Equestrian Life Then and Now

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Young Rider

Though our love for horses is everlasting, our youth is not. That unfortunate fact means that with each birthday, it becomes more obvious that we aren’t quite the same person, in or out of the saddle. Yet don’t get glum. We’re still diehard equestrians; we’re just a tad different than we were back then. Here’s a brief, humorous look at how the years can alter our perspective:

At the Horse Show

Then:
Between classes you flirt with the cute guys in the ring crew.

Now:
Throughout the day you confirm the precise location of the EMT.

Buying Riding Apparel

Then:
You excitedly ask the sales clerk, “Where are those new, low-rise booty jeans?”

Now:
You quietly ask the sales clerk, “What do you have that compresses cellulite?”

Naming Your Horse

Then:
Your horse’s nickname honors a pop star or TV idol (or the character from a vampire novel).

Now:
Your horses are given the names you would’ve chosen for your children (if you’d had any).

Stable Stuff

Then:
You decide that turquoise and neon pink shall be your barn colors, and everything must match.

Now:
Heather gray and denim blue seem to camouflage horse slobber. Thus they become your barn colors.

On Hot Summer Days

Then:
You wear boots with a pair of shorts and ride your horse bareback.

Now:
Either you ride at sunrise or you make it a spa day… for you and your horse.

The New Horse Flick

Then:
Regardless of the storyline, you’re captivated by watching beautiful horses on the big screen.

Now:
You spend 90 minutes in the dark critiquing the woeful riding skills of the actors.

Personal Style

Then:
Your wardrobe includes a smattering of equestrian jewelry and fabric with horsey imagery. It makes your connection to horses believable.

Now:
Your jacket bears chew marks and your jeans are stained with purple thrush medicine. No one doubts that you’re a true horsewoman.

Liked this article? Here are more humorous musings from Cindy:
The 7 Stages of Aging on Horseback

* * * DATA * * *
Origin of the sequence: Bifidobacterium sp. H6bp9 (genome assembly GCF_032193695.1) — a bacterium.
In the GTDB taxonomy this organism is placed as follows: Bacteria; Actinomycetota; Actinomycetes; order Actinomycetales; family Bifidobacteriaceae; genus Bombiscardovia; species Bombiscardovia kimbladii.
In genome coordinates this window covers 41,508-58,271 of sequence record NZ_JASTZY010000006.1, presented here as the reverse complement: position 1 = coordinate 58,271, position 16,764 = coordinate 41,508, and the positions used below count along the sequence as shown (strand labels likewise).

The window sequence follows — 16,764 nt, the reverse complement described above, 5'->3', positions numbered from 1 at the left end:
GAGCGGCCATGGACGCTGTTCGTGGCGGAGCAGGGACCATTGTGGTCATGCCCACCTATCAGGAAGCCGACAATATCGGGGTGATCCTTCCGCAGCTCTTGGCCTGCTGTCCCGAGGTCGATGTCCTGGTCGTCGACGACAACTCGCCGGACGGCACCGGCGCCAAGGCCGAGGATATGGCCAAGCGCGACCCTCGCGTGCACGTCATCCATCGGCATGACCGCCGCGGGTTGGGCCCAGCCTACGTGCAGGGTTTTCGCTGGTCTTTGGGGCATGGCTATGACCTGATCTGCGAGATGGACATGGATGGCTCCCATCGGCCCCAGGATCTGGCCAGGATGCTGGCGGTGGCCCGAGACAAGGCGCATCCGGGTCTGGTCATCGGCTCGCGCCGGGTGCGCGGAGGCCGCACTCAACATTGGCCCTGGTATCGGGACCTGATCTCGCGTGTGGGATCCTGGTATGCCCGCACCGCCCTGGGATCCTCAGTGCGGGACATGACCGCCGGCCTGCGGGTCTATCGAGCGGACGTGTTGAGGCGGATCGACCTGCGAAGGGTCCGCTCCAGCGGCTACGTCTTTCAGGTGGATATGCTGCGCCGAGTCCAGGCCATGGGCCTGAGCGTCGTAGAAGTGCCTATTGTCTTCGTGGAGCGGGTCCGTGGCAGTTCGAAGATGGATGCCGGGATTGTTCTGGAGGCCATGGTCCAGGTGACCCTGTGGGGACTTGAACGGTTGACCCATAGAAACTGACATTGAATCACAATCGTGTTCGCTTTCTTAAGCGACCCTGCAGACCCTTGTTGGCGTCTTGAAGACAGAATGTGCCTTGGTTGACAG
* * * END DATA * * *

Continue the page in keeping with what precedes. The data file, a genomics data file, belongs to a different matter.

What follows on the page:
Not Quite out to Pasture


This article originally appeared in the April 2015 issue of Horse Illustrated magazine. Click here to subscribe!

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Cindy Hale
Cindy Hale’s life with horses has been filled with variety. As a child she rode western and learned to barrel race. Then she worked as a groom for a show barn, and was taught to harness and drive Welsh ponies. But once she’d taken her first lessons aboard American Saddlebreds she was hooked on English riding. Hunters and hunt seat equitation came next, and she spent decades competing in those divisions on the West Coast. Always seeking to improve her horsemanship, she rode in clinics conducted by world-class riders like George Morris, Kathy Kusner and Anne Kursinski. During that time, her family began raising Thoroughbred and warmblood sport horses, and Cindy experienced the thrills and challenges of training and showing the homebred greenies. Now retired from active competition, she’s a popular judge at local and county-rated open and hunter/jumper shows. She rides recreationally both English and western. Her Paint gelding, Wally, lives at home with her and her non-horsey husband, Ron.

4 COMMENTS

  1. It was bad enough that they published this in the magazine. Did we really need to reinforce the stupidity online?
    This is juvenile and insulting, and manages to insult both young riders and mature riders. Impressive.

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